one for your brain, one for your ears, one for your eyes

May 13, 2008

The Good Master by Kate Seredy
I first read this book in junior high and it fit right into my obsession with stories from “the simpler times”. Along with Little House on the Prairie, Little Women, Anne of Green Gables, Eight Cousins, and All of a Kind Family, this book tells a simple story of a young boy growing up on in the last days of the large farming pre-industrial Hungarian plains. Jancsi and his city-girl cousin Kate experience the joys and difficulties of a year on the farm, interspersed with tales of gypsies and Hungarian folk tales. Set in the early 20th century, the story carries a bittersweet tone due to the knowledge that in only a few years World War I would sweep over this area of the world (the Singing Tree actually tells the story of the first world war as experienced by Jancsi, Kate and their family).
So in continuing my current re-reading books from my youth kick (Anne of Green Gables, Little Women, Eight Cousins, Etc), I recently bought The Good Master and The Singing Tree. And I found myself just as enthralled with them this time around as when I first read them. Also it should be noted that Kate Seredy also provides the illustrations for both of the books, which are so beautiful and add great mental images to go along with life on the Hungarian plains.

Antarctica by The Weepies
I first discovered the Weepies when they showed up on my Paste Sampler CD and I was quickly hooked. Luckily enough for me they ended up appearing in two issues back to back, which was easily enough to win me over. Consisting of the husband/wife duo of Deb Talen and Steve Tannen, they produce lovely melodies that just worm their way into one’s brain. In fact I am pretty sure I was singing along to the chorus of Antarctica the very first time I listened to it. On top of their simple melodies and harmonies they add in lyrics that both fit the songs and show depth, for example (from the song Hideaway):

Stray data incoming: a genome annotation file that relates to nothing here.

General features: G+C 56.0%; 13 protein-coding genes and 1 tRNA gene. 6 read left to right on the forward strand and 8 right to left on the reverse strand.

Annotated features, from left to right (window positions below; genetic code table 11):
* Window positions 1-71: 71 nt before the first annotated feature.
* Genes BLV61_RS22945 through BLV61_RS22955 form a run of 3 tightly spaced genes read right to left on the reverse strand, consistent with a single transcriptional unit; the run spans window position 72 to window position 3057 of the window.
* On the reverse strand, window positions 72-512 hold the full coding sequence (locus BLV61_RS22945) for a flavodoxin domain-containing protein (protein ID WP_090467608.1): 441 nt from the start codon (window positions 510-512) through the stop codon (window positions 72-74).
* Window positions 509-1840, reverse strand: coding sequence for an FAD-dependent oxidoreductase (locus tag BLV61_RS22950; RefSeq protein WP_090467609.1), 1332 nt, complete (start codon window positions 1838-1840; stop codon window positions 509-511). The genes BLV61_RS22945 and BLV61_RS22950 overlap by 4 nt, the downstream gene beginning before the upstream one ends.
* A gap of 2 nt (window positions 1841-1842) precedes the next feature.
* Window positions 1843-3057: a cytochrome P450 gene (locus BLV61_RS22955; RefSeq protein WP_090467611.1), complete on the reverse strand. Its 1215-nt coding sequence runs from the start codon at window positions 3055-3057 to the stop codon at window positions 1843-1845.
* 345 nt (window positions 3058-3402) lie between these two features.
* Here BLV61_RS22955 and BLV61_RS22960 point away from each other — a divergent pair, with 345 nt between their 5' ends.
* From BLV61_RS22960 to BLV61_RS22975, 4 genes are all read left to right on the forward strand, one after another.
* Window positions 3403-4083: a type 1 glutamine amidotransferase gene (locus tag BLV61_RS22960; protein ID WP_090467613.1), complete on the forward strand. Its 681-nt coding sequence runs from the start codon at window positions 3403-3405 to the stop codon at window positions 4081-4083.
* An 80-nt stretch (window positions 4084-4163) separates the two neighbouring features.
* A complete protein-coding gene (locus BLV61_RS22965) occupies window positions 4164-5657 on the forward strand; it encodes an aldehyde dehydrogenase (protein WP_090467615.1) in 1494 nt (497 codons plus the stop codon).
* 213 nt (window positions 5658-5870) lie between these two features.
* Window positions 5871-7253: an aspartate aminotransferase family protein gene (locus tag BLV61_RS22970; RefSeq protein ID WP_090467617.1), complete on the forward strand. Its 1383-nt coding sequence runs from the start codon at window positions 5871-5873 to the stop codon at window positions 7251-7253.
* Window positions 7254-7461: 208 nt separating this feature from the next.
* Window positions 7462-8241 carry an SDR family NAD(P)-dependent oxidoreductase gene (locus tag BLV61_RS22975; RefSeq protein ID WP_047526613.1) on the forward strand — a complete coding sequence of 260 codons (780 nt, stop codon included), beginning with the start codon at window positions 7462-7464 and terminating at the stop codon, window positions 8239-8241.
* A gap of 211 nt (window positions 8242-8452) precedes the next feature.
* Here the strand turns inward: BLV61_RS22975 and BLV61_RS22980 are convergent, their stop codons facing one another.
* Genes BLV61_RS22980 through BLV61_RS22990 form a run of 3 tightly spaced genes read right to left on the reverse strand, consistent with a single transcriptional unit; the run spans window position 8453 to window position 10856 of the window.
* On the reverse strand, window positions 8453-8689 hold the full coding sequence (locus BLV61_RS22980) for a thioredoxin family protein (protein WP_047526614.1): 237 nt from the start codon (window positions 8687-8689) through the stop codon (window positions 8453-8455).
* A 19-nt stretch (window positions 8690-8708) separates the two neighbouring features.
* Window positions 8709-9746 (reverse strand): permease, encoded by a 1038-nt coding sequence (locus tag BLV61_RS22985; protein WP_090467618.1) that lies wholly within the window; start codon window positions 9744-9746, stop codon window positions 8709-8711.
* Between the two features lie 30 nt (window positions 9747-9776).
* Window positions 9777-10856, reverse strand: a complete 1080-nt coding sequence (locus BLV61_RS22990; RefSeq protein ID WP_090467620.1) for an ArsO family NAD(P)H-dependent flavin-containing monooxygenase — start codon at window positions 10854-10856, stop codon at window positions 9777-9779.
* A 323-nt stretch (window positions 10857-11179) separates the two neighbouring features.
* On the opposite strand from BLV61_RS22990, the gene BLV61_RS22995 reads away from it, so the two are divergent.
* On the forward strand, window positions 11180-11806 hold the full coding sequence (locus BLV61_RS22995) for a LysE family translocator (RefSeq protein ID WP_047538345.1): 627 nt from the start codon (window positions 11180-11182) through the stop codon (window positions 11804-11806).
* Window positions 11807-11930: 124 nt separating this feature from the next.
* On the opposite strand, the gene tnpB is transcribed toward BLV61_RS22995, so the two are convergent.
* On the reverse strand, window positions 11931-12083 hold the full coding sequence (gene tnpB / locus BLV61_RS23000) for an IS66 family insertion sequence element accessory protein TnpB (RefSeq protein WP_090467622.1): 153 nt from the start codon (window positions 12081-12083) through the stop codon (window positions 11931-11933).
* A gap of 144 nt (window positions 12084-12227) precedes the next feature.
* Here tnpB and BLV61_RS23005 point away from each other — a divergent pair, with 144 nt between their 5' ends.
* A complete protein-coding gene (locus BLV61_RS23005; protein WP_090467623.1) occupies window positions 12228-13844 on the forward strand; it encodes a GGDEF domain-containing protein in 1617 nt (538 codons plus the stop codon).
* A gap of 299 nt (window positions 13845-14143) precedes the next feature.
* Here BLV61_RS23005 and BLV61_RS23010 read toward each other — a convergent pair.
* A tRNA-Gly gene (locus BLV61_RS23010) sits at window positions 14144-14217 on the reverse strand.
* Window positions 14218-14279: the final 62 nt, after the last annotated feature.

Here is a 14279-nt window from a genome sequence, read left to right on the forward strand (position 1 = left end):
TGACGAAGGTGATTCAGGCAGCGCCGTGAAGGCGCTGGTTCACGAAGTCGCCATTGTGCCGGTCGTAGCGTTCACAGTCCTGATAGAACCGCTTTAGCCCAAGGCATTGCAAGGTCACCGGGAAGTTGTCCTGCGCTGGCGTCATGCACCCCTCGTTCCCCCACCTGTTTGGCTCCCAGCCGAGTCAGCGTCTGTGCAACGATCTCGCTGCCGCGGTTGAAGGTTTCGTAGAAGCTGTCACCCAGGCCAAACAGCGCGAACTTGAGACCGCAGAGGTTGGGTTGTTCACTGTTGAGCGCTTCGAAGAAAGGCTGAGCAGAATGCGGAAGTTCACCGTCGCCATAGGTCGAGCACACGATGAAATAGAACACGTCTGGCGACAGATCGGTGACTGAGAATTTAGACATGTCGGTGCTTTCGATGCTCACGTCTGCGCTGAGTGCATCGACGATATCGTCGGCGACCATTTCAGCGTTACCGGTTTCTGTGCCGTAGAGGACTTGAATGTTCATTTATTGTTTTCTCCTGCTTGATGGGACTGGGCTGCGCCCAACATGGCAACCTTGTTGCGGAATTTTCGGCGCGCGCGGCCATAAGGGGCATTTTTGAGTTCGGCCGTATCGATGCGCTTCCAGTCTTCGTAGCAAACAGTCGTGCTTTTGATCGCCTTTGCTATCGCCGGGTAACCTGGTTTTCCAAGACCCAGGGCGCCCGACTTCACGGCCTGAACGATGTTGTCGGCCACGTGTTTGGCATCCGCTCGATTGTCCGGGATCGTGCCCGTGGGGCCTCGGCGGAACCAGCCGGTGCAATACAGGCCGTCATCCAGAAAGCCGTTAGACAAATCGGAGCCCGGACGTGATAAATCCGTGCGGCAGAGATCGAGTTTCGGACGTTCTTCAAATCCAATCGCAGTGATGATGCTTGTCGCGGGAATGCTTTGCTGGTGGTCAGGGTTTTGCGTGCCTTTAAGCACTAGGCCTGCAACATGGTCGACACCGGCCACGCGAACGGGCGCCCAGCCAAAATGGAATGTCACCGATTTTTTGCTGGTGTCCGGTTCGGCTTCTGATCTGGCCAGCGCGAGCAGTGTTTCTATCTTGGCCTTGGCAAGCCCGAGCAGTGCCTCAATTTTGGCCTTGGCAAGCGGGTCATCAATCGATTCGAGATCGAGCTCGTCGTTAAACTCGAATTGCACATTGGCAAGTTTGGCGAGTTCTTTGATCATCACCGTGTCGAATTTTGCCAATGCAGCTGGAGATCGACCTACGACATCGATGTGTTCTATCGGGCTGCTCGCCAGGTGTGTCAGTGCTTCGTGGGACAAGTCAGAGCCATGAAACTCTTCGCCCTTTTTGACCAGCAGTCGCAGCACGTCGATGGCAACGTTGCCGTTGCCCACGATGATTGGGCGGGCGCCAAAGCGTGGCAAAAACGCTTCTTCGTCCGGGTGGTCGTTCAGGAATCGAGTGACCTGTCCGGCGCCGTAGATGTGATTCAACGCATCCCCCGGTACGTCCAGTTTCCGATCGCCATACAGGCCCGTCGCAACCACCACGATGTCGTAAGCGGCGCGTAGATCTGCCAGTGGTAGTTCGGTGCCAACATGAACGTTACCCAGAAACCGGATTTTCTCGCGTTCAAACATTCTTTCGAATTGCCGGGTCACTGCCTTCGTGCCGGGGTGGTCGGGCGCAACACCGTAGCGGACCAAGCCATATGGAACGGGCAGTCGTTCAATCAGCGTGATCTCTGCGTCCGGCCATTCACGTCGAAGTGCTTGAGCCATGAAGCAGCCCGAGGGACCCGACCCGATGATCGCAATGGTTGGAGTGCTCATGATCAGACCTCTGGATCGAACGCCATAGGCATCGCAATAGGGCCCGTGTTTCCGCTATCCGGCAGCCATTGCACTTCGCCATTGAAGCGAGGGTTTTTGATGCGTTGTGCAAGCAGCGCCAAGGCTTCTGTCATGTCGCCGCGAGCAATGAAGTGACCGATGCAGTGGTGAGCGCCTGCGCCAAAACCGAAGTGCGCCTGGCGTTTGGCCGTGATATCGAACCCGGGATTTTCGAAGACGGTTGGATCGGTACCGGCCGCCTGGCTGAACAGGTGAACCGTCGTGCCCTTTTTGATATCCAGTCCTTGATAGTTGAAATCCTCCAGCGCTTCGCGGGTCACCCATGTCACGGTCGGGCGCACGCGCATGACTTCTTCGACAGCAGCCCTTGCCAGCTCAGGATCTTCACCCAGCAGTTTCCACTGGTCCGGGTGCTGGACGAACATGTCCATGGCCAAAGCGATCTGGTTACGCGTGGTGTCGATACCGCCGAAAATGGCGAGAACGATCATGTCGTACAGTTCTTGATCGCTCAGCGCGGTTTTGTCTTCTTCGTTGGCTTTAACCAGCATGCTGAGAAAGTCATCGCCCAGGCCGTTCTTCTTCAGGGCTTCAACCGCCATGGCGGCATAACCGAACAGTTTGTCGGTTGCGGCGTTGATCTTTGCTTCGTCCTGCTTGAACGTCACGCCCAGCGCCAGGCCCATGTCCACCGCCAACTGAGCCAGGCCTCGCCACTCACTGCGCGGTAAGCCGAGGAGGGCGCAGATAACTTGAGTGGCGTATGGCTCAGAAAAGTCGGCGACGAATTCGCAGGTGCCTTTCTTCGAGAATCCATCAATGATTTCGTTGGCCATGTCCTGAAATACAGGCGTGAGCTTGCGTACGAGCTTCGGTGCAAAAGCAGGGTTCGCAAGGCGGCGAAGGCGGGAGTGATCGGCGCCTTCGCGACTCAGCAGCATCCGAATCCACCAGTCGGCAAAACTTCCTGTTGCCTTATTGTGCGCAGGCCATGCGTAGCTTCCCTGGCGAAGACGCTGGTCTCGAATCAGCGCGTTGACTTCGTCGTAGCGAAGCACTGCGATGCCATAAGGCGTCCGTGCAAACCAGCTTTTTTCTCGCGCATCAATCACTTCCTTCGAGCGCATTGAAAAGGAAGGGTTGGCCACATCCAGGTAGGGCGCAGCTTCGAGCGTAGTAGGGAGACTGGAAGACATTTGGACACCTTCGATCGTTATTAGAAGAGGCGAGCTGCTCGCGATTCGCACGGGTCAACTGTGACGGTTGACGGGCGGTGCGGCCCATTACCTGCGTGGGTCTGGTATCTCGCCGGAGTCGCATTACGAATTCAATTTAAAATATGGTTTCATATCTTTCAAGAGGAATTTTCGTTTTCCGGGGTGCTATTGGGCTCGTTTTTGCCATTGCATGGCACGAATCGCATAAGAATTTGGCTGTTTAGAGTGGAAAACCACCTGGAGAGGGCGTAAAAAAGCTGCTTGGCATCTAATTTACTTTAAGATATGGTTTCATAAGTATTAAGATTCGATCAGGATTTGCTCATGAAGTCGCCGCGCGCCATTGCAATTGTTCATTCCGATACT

I see the bare moon
Raise it’s big bald head
I see my friends play the fool
I’ll make my own way
In the wide world
Just know I don’t want to wander too far

Even the stars
Sometimes fade to gray
Even the stars

Composites, my new favorite photo thing
Camp Lake pier early morning
I first noticed composites when I noticed one in Heather’s photostream on flickr. Put together in photoshop, composites combine lots of different photos taken from one perspective to make a panoramic layered photo. I was on retreat this weekend (my first of back to back weekend retreats) up in Wisconsin and Saturday morning I walked down to the pier and sat on the dock. In order to get the raw photos I needed I basically took around 30 pictures just pointing and shooting at various angles, although I stayed at the same zoom level for all of them. After arriving home on Sunday night I was so eager to put the composite together that I stayed up an extra hour (I think that sentence adds nicely to the huge dorkiness of this website) just to finish it. The process reminds me a lot of scrap booking and carries much of the same addictiveness. I definitely think I will be making more of these in the future.


  1. I totally took Eight Cousins out of the library the other day. I read it over and over when I was a kid. Also, Little Men, but I never really got into Little Women.

  2. I love rereading books from childhood!

    And I love your composite photo. I will have to take some and try it out.

  3. Those two books by Kate Seredy are, in my opinions, two of the best of all time. During the time I was nursing a newborn (lots of sitting,) I reread all my childhood favorites, too. It was like meeting long-lost but still beloved friends.

  4. I’ve always wanted to make a composite and never taken the time to do it. I’m so glad to see you’ve discovered them!

    I actually discovered composites at the Chicago Museum of Art in high school. And to think, people used to do those with “real” photos. Suckers 🙂

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